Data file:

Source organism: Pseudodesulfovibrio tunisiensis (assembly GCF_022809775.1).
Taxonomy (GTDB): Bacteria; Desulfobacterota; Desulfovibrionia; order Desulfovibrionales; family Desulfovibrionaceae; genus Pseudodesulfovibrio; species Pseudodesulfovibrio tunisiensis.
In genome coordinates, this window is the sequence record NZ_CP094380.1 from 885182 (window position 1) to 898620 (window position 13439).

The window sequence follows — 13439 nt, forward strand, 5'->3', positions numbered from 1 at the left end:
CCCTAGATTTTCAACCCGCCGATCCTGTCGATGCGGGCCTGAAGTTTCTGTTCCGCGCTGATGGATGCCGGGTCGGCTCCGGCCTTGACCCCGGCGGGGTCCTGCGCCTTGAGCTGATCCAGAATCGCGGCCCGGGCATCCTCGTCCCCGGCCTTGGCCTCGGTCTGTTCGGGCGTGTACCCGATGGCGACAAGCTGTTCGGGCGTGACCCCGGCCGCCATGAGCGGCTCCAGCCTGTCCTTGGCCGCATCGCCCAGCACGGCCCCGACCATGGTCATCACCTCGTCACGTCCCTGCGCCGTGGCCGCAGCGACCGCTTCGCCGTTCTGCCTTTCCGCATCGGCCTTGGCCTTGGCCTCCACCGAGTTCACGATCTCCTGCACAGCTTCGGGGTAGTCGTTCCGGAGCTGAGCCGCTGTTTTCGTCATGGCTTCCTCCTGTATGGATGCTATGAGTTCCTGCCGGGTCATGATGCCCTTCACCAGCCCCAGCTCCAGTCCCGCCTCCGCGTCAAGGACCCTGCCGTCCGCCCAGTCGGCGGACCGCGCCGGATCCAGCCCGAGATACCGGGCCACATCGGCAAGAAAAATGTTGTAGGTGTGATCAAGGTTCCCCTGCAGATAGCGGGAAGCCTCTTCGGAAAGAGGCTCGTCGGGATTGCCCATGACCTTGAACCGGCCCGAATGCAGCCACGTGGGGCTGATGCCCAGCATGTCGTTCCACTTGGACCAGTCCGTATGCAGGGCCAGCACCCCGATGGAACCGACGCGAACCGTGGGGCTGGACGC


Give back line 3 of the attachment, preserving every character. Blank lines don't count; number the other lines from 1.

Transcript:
In genome coordinates, this window is the sequence record NZ_CP094380.1 from 885182 (window position 1) to 898620 (window position 13439).